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Docker Open Sources Core Container Runtime

December 14, 2016

Container pioneer Docker today announced that it is open sourcing its core container runtime as a community project. This is big news for the container community, considering that Docker is credited with the rise of the container, and that its container runtime has been viewed as its core product.

The company made this move because the community asked Docker for a piece of code that evolves more slowly and is more stable than the existing solution, explained Patrick Canezon, chief developer advocate at Docker. As a result, cloud providers and others in the Docker ecosystem should be able to build their own cloud solutions more easily.

The plan is to donate an OCI standard version of containerd to a neutral open foundation in the second quarter of next year. The features of containerd will include container execution and supervision, image distribution, local storage, a native plumbing-level API, and network interfaces and management.

The pace of innovation related to containers is expected to accelerate, and both cloud service providers and developers should benefit from this refactoring effort, according to Docker.

For infrastructure operators and providers, this so-called boring infrastructure for the container ecosystem will allow for a more limited feature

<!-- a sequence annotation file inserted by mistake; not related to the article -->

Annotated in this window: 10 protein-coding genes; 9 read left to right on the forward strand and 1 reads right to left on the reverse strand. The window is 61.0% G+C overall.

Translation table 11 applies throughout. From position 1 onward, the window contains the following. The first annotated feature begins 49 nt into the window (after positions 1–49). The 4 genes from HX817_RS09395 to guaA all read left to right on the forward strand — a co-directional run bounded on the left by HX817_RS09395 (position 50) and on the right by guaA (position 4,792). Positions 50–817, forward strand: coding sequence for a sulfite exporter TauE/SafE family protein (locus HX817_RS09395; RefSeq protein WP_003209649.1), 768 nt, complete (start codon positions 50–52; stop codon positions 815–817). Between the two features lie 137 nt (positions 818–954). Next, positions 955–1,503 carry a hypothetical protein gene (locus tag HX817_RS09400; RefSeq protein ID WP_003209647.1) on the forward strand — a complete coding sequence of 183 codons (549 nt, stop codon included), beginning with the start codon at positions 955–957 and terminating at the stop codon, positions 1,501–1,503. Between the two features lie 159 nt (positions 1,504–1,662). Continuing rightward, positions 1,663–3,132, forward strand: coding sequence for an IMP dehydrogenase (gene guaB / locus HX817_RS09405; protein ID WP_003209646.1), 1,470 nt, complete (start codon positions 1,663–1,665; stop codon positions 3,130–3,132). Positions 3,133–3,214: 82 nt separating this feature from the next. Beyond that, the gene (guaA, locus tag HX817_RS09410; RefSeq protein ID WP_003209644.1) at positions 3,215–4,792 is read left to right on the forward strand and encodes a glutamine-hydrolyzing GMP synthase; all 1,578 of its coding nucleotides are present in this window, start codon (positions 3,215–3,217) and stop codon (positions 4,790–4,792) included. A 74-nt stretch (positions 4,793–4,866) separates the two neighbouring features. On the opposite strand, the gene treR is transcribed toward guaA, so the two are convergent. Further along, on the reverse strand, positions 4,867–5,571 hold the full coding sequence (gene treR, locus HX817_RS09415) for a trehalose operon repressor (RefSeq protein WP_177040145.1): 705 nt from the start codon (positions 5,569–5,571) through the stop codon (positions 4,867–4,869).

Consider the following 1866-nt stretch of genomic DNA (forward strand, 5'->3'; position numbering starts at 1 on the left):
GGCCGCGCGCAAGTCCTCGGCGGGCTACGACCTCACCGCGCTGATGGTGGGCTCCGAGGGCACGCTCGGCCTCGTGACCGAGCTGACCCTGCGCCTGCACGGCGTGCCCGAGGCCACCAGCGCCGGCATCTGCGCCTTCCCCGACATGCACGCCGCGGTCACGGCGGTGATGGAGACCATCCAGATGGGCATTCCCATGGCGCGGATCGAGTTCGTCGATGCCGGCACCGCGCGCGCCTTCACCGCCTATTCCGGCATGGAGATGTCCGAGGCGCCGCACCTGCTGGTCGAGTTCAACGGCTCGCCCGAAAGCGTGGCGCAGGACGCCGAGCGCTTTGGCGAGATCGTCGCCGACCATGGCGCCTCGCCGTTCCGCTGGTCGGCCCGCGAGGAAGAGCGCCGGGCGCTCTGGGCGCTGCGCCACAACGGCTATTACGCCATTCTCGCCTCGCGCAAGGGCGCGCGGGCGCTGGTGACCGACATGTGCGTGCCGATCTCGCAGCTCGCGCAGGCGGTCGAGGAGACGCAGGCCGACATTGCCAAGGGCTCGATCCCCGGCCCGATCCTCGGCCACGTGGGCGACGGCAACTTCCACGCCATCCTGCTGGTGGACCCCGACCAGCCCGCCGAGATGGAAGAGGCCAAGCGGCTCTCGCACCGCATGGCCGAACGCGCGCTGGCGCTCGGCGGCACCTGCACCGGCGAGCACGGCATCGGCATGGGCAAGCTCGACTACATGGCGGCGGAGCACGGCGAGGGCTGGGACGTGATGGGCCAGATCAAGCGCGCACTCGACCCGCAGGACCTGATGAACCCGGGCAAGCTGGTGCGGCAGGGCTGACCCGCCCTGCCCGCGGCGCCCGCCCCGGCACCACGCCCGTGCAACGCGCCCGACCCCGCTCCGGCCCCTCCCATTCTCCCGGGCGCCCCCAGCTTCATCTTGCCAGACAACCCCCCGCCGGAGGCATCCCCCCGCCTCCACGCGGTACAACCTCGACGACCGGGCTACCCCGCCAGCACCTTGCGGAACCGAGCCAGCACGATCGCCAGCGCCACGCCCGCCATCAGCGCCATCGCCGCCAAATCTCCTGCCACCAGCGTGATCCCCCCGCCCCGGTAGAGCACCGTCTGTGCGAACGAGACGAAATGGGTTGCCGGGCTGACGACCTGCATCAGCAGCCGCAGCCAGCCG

Image via Docker

scope, which brings with it more stability; a stable API; a community-defined release schedule; and a LTS policy that’s comparable to infrastructure projects of a similar maturity. It will be able to work with all leading container orchestrators and will be branded separately from Docker.

For end users, open sourcing the core container runtime should allow for greater and faster vendor innovation, as noted above. It also will enable greater collaboration and component reuse among vendors, which should help avoid industry fragmentation. And it will mean that applications can run on any cloud platform.

About 8 million images have been downloaded from the Docker Hub to date. 

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